Cast your eye down the long list of manufacturers on ACEA's monthly tally of sales in 28 European markets as I do, and you start to notice trends. One I have been watching for some time is the decline of Toyota. Lately, its Lexus division has rocketed up from its Jaguar-low levels so the rise, while being an impressive 34.5% thanks to the arrival of the CT 200h, still only gave it 2,055 new registrations in all of Europe during May. But, the improvement must be acknowledged: Europeans are at last opening their minds to hybrids and in particular to one such Lexus car, at least.

The opposite seems to be happening to the Toyota brand. The decline is affecting all models and to such an extent that in an overall market that rose by 7.6% year-on-year in May, Japan's largest brand nearly wasn't. Yes, that's right: Toyota sales last month across 28 European markets numbered only 39,571 units. That was a mere 99 units ahead of Nissan.

For the year to date, the totals are 245,254 for Toyota and 206,314 for its rival. Note also, that the tally for Mercedes-Benz is 243,258. As the German brand sold 15,756 more passenger cars across Europe than did Toyota in May, Mercedes-Benz is, as you read this, now a more popular brand in Europe than Toyota. Luckily for TME, the third generation Yaris is now only a few months from reaching dealerships continent-wide.

Other facts that can be gleaned from the ACEA numbers are the relentless rise of Audi and the continued slide of Fiat. The German premium brands are of course all being helped enormously by the recovery in their home market but that Audi sold 64,040 vehicles (+15.8%) Europe-wide in May compared to the Fiat brand's 68,139 (-6.7%) should be a major concern to Fiat SpA, especially when the Italian market has stabilised.

The recent hubbub over a supposed potential sale of Opel and Vauxhall should also be kept to one side when considering the performance of GM's main European brands: not only is the Insignia continuing to do well in the UK, its largest market, with 20,021 cars sold over the first five months, but the Corsa and Astra were also each in the German top ten last month, something that wasn't necessarily the case throughout 2009 and 2010.

If you are inclined towards allowing Opel-Vauxhall to be considered one brand, then its year on year rise of 18.8% in May to 95,005 sales also placed it way ahead of Peugeot's 90,547 and Renault's 89,776 registrations as the European number three. Ford, with 99,884 (+9.7%) was in second place. The Volkswagen brand remained untouchable with 160,281 registrations in May and a whopping 738,396 overall for the first five months.

One other point to note. It is good to see Volvo Cars at long last staging a comeback, after the extended wait that the company's employees endured while Ford secured a sale to a new owner. Registrations shot up by 34% in May to 23,580 thanks to the success of the S60 and XC60, with the V60 also now selling strongly in Sweden where wagons are traditionally popular.

To give some perspective to the Volvo numbers, in May 2010, its tally of 17,596 had fallen to not too far ahead of Chevrolet's 15,183, and that brand has no manufacturing plant in Europe versus three for VCC. For the year to date (and Chevy sales, incidentally, were stable in May 2011 at 15,073), 111,616 Volvos have been registered, versus 111,747 Kias.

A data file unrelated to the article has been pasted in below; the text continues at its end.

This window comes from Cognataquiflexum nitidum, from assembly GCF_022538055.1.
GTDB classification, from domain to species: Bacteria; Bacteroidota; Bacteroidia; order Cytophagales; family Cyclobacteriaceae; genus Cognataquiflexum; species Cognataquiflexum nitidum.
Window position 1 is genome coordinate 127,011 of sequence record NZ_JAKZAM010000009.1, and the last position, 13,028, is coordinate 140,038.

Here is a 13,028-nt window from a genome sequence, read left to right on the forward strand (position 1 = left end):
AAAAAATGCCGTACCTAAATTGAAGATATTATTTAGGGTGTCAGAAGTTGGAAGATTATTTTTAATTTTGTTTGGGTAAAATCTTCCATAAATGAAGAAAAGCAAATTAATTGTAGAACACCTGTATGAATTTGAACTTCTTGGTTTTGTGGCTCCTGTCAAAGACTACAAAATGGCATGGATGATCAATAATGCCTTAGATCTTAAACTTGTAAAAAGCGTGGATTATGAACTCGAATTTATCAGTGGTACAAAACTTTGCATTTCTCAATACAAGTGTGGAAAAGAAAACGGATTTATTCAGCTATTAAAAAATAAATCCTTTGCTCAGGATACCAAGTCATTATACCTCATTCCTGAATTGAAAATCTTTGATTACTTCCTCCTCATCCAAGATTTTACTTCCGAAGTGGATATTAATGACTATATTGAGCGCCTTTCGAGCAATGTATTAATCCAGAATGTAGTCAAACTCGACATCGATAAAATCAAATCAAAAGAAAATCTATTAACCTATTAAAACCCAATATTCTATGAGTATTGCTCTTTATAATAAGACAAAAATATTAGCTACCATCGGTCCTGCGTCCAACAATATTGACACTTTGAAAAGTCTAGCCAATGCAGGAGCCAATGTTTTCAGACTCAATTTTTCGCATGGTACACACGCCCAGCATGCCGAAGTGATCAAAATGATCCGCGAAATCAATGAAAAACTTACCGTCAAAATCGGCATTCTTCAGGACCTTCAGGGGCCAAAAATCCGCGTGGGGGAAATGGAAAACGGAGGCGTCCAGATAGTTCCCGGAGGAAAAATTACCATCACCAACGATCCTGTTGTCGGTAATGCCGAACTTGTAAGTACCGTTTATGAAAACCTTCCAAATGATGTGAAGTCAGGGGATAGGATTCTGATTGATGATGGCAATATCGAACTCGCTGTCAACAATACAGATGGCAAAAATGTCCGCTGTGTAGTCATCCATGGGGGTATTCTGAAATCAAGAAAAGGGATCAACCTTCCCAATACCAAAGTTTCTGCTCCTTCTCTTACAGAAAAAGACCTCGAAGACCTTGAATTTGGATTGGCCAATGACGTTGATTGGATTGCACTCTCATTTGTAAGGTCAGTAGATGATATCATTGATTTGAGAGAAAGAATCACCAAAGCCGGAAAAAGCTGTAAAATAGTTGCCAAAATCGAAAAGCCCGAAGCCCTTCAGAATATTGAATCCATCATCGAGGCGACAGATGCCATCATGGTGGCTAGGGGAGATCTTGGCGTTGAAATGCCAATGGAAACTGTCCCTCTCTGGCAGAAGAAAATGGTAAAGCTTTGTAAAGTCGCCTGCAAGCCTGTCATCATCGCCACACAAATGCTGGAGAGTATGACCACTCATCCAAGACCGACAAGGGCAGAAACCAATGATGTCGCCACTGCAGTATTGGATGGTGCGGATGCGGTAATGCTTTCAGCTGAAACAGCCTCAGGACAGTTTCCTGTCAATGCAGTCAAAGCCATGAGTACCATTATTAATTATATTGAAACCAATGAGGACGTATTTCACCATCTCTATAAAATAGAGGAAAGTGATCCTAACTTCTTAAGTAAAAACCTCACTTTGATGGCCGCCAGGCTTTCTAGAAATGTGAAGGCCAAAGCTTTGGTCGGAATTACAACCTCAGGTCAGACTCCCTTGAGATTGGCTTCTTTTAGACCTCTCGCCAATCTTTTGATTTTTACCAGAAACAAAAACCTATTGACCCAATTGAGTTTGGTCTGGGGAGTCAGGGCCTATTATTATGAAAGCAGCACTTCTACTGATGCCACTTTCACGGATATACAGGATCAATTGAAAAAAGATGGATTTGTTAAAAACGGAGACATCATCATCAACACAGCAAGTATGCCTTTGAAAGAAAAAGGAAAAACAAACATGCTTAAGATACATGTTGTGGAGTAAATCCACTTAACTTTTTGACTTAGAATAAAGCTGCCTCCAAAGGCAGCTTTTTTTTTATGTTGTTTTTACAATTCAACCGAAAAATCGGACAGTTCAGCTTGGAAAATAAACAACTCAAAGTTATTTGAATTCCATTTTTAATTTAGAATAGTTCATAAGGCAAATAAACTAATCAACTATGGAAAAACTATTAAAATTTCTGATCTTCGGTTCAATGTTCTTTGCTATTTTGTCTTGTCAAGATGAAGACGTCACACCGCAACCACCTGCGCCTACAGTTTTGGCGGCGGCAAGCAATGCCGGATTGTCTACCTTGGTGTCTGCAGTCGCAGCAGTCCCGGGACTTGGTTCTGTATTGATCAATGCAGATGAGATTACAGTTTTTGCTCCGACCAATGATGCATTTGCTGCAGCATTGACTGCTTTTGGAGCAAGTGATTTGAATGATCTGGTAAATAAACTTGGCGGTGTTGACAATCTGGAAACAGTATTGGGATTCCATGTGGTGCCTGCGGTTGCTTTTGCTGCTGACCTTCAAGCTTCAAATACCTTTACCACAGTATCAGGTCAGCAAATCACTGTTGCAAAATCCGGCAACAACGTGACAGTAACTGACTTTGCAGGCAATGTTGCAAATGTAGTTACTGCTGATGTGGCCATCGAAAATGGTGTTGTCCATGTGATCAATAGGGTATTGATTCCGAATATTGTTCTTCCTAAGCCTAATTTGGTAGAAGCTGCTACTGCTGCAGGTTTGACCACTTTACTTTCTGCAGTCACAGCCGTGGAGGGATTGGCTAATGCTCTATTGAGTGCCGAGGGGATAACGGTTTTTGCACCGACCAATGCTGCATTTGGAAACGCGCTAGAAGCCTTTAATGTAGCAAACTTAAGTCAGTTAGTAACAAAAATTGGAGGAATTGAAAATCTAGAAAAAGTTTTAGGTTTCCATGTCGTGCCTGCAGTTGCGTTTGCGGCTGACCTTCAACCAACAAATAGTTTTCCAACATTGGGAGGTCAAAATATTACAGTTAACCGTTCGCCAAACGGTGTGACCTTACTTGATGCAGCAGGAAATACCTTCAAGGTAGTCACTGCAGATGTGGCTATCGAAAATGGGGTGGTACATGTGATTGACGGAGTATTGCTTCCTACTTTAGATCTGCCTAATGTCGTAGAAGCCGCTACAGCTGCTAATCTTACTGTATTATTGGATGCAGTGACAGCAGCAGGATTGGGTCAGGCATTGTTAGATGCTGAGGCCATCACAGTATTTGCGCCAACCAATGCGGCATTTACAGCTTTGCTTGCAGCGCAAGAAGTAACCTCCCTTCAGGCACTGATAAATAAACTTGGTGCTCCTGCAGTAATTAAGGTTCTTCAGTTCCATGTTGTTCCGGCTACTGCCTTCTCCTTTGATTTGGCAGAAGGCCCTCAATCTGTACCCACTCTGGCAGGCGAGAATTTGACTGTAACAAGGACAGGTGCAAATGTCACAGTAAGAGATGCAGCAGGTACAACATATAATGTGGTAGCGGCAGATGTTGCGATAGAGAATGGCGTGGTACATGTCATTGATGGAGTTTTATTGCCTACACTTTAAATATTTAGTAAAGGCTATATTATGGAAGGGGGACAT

Speaking of the Korean brand, adding its numbers to those of its shareholder Hyundai (171,759) for the year to the end of May, it is 4,172 units ahead of Daimler. That makes Hyundai-Kia Europe's eighth largest OEM. The total of 283,506 is a long way behind next placed BMW Group's 340,724, however.

Finally, spare a thought for Honda Europe. It sold fewer cars last month (10,057, -33.4%)  than Mazda (11,223, -25.9%) or Mitsubishi Motors (11,061). MMC's numbers were up a staggering 56% thanks to the success of the Outlander Sport and a revival of the Lancer and perhaps even more suprisingly of the Shogun (Montero/Pajero) in the UK market (brand sales up 82% there).

Hopefully for Honda, the recent production restart at its HUM plant at Swindon in the south of England will aid a much-needed revival. With only 69,144 vehicles sold in all of Europe in the year to the end of May, things can only get better. In May alone, the sales total for the Honda brand in the USA, a market comparable in size to ACEA's EU+EFTA 28 countries, and one where American Honda had big product supply issues, tallied up to 81,773. It's borderline irrelevant to make this comparison but the point is to show just how unusual it is to see a company as globally successful as Honda underperforming in a major region.

Honda makes the Jazz, Civic hatchbacks and the CR-V at HUM as well as the Civic sedan in Turkey. The parent company in Japan must have had great difficulties in justifying the investments needed for UK build of the new generations of the Civic hatchback and CR-V that are due within the next 6-12 months.

Honda, like Toyota, built its success in the US, Japan and now China by looking 5, 10 and 15 years ahead and learning quickly from any major errors. So even now, the correct strategy for the future might well already have been quietly put into place by Honda Europe. But it's looking like being a long haul for the brand in the region should it be intending to launch a fight-back against Nissan, Hyundai, Kia and others that have muscled in to the segments where it once competed so strongly.

Author: Glenn Brooks

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